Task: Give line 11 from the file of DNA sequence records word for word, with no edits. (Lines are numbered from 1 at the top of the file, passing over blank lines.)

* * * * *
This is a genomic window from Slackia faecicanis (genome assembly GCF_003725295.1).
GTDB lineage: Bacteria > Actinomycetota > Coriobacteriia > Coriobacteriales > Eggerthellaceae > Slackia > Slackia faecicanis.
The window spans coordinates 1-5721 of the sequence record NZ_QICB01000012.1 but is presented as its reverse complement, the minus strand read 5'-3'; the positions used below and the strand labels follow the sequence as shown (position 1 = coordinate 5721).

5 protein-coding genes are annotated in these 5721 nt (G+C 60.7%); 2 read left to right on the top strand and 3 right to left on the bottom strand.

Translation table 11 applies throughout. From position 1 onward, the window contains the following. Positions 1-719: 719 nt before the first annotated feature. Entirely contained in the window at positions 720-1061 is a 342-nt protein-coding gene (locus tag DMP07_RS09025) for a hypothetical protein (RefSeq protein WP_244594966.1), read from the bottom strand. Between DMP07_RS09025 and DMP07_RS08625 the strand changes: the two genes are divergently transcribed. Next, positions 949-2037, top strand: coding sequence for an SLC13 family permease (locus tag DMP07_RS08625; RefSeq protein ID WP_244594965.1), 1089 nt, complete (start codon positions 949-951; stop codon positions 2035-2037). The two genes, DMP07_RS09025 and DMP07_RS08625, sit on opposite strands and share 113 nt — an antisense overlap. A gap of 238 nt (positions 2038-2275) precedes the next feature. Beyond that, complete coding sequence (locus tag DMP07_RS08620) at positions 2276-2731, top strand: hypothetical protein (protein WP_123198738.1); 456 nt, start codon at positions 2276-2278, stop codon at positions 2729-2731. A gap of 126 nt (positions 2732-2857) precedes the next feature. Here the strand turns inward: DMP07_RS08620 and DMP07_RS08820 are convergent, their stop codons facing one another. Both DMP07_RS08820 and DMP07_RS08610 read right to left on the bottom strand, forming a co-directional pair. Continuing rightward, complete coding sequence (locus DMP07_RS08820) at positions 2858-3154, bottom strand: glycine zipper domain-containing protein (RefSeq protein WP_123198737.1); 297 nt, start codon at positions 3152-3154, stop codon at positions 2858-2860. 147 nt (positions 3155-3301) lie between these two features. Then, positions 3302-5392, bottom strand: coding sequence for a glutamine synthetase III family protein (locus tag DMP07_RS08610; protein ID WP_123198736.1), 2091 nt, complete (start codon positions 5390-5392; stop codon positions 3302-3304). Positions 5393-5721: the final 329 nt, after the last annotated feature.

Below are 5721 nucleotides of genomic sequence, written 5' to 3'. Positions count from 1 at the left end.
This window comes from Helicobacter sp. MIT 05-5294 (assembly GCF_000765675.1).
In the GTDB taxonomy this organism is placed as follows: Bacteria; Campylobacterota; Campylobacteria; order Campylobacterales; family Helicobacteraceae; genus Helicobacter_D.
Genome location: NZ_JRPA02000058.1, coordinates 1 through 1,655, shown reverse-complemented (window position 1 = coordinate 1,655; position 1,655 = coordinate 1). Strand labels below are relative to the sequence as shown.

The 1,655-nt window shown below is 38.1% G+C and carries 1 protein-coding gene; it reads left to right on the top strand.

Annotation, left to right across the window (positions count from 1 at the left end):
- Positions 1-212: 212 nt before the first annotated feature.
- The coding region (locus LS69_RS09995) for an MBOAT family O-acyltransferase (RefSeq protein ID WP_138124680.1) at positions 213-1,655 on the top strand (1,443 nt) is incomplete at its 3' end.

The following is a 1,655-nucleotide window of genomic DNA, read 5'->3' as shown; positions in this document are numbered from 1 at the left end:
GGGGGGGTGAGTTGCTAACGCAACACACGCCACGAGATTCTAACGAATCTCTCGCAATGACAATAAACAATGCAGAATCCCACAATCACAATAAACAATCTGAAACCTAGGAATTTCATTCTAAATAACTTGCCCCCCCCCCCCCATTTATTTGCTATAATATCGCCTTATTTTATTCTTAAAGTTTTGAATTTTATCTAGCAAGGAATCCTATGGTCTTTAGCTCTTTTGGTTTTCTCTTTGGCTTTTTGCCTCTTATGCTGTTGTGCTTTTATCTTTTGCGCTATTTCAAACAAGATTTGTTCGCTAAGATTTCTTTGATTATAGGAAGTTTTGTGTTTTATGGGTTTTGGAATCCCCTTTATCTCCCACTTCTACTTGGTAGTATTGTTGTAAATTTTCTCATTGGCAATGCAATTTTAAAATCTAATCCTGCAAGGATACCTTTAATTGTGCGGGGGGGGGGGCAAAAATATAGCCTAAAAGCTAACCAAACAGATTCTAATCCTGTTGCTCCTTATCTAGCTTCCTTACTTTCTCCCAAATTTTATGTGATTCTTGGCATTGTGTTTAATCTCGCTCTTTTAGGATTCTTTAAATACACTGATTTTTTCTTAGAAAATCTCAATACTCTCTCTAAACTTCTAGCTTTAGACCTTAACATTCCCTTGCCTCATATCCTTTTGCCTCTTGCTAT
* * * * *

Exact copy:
Annotation, left to right across the window (positions count from 1 at the left end):